Welcome back to the “South Wing Project” saga!! As I discussed in part 1, we will be slowly (over the next few months) updating our master bedroom and master bathroom and I will be documenting as we go. The first project was new nightstands. We last left off here:
I showed you how I built the nightstands in the last post. Then I showed you the finished product and promised to come back to explain how I wove my shelves.
So here we are…part 2. The excitement continues!!! Because, for real, what’s more exciting than spending HOURS weaving a shelf?
I will warn you…this took me forever. I mean like a couple hours PER SHELF. I think it is a super cool feature and was worth it, but I was not prepared beforehand for it to take me this long.
The good news is that it is easy to do, the materials are not expensive, and it requires minimal tools–basically scissors and a staple gun.
This post contains affiliate links. If you purchase from these links, I may receive small commission at no extra cost to you. Thank you for supporting this blog so I can continue to provide free content. See disclosure policy for more information.
You will need:
Staple gun (You could also use a pneumatic staple gun)
So, I have to preface this…I swear every time I write a blog post, I realize I am terrible at all of this. In my previous post, I mentioned that I made the shelf supports from 1x2s and ran them where the widest part of the 1×2 was going vertical. Then I changed my mind and twisted them around to be horizontal. I did all of that before I started the following process.
HOWEVER, I ran out of 1×2 and for one of my supports I used a 2×2 (in the back so no one would notice) because I didn’t want to cut any more 1x2s on the table saw. Of course, this is the one I chose to take pictures with. So the pictures will be a 2×2 as the back support and a 1×2 as the other supports. Just go with it. If you have a 1×2, the instructions are still the same. Please forgive me for all the confusion.
Okay, so here we go.
The first thing I did was wrap the entire front and back shelf support in twine. And I wrapped the two side supports with the cotton string. I was careful not to over lap any and to push the “wraps” close together. I stapled the end of the twine/cotton to the bottom of the support and just started wrapping.
I wrapped all the way across then stapled the end and cut it off. If your roll doesn’t make it to the end, just tie it off to the start of your next roll, or staple each end and start the new one where the last one left off.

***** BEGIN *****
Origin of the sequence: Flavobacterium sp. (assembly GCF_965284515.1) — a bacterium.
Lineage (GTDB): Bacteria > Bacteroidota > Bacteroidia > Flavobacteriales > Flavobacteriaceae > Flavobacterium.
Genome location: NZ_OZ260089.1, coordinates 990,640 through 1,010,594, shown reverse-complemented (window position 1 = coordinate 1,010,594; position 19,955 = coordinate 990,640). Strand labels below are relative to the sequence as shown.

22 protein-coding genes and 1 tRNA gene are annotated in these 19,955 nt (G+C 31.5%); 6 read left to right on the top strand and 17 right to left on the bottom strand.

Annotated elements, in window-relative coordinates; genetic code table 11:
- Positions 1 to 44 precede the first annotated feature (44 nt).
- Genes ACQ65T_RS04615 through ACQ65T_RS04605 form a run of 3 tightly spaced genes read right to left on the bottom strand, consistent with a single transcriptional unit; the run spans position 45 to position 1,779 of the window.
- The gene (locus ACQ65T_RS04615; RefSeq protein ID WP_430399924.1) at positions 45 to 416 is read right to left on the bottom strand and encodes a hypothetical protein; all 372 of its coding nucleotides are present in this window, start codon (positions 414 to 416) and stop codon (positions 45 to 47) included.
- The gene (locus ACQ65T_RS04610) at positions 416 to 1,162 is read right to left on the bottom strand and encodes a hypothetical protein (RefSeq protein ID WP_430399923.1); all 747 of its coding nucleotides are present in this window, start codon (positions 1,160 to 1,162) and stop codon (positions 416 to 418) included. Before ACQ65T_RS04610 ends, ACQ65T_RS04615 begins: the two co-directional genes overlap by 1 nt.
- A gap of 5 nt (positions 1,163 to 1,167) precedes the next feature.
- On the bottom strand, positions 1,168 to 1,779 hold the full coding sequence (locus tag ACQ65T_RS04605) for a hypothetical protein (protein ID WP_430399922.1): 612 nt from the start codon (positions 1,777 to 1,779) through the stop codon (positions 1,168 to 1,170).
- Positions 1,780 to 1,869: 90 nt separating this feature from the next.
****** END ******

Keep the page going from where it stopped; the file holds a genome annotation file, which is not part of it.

Once you have all four supports wrapped in jute and cotton, take your jute and cut a piece that is long enough to wrap around the front and back supports and add another inch or two for safe measure–you don’t want to cut it too short.
Match your ends together and staple the end of the “loop” on the underside of one of your jute wrapped supports. See picture below. (Ignore all my extra staples…I used a bunch of short leftover pieces to wrap my supports and had to staple all the ends.)
Pull the two ends tight and wrap them around the opposite jute covered support and staple to the underside.
Repeat this, spacing your jute “runners” equally across the supports.
Once you make it all the way across with your jute, you can start with your cotton. Take the end of the cotton string and weave over and under your jute runners from one side to the other. Wrap the string AROUND the support and continue weaving all the way back following the same weave pattern.
Pull the string tight and adjust its location as needed. Trim the string making sure that it will still reach to the bottom of the support, pull tight and staple in place–similar to how you stapled the jute string.
Repeat these steps alternating your weave pattern–one run goes under then over then under, etc. and the one next to it goes opposite. See picture above. Space your runs evenly and make sure to pull tight.
Once you have finished weaving, trim long or loose ends. That’s it!
Side note: pulling too tight could cause the supports to twist or break. You need to pull tight, but not TOO tight. Make sure the supports are screwed in each end with TWO screws to prevent twisting.
And there you have it. You’ve woven a shelf! I’m sure there are a thousand ways to weave a shelf, but this is a simple way I tried it and it’s working fine for me so far 🙂
This would be super cool to do for several types of projects…not just a nightstand shelf. I think it adds that extra storage area without feeling too heavy. I guess that’s because it’s see-through haha.
So what do you think? Will you try it? Do you like it or would you rather have a wooden shelf? You do have to consider this, though–you don’t have to dust a woven shelf 🙂 WIN!
I hope you have enjoyed the making of my nightstands. Don’t forget to pin for later!
These are just a drop in the bucket of the overall project to update our bedroom and bathroom, but while we are waiting on a few things before we start the bigger projects, these were fun to make. I hope you stick around to see the rest of the projects.
Up next–and I seriously CANNOT wait to show you guys–is my DIY dresser. I’m in the process of making it right now and I’m so excited about it. I might be the only one that thinks it’s cool, but I think it is SUPER cool!
Stay tuned and get building!! 🙂